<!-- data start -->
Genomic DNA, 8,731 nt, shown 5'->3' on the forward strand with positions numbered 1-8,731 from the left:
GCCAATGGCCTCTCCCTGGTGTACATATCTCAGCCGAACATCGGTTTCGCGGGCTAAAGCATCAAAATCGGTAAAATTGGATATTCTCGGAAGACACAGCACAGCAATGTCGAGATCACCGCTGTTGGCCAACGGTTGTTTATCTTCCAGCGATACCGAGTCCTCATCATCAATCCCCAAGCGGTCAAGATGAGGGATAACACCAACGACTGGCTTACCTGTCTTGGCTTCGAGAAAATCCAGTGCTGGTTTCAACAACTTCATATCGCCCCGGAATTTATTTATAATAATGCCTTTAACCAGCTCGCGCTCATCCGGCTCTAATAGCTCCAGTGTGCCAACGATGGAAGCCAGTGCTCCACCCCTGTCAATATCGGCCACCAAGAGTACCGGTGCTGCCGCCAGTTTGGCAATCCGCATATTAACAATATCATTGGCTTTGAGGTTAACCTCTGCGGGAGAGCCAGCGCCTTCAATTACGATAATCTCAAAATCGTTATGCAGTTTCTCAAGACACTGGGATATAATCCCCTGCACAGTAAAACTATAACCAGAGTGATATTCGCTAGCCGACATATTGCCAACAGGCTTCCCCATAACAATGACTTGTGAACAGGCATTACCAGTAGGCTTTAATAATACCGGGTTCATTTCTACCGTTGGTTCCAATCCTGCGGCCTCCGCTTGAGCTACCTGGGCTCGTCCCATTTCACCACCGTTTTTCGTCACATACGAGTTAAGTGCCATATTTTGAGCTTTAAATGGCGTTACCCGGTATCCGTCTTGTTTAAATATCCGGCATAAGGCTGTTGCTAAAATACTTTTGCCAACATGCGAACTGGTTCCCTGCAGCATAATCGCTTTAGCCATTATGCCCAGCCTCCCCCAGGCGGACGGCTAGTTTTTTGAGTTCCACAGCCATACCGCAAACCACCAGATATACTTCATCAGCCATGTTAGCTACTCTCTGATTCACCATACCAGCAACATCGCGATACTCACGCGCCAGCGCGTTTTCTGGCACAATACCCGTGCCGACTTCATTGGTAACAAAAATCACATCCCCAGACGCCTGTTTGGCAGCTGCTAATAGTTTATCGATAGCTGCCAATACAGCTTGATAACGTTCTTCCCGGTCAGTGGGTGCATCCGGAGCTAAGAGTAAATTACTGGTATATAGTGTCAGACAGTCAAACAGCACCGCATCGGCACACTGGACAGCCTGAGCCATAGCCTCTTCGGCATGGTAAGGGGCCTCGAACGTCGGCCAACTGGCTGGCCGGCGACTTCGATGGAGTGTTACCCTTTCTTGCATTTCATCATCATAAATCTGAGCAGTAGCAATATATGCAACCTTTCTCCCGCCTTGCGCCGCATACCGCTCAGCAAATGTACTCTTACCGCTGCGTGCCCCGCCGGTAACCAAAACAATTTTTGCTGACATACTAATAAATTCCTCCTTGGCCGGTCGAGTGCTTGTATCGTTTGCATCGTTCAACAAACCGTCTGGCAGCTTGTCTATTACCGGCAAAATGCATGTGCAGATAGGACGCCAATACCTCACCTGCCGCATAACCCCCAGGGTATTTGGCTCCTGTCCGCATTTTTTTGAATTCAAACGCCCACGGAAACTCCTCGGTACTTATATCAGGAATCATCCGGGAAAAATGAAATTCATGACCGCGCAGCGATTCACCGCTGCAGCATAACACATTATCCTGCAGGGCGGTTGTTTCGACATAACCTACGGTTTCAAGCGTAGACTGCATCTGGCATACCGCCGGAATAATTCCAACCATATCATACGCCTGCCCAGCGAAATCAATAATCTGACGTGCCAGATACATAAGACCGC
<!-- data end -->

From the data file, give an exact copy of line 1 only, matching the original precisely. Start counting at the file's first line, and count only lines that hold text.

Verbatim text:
Genomic DNA, 8,731 nt, shown 5'->3' on the forward strand with positions numbered 1-8,731 from the left: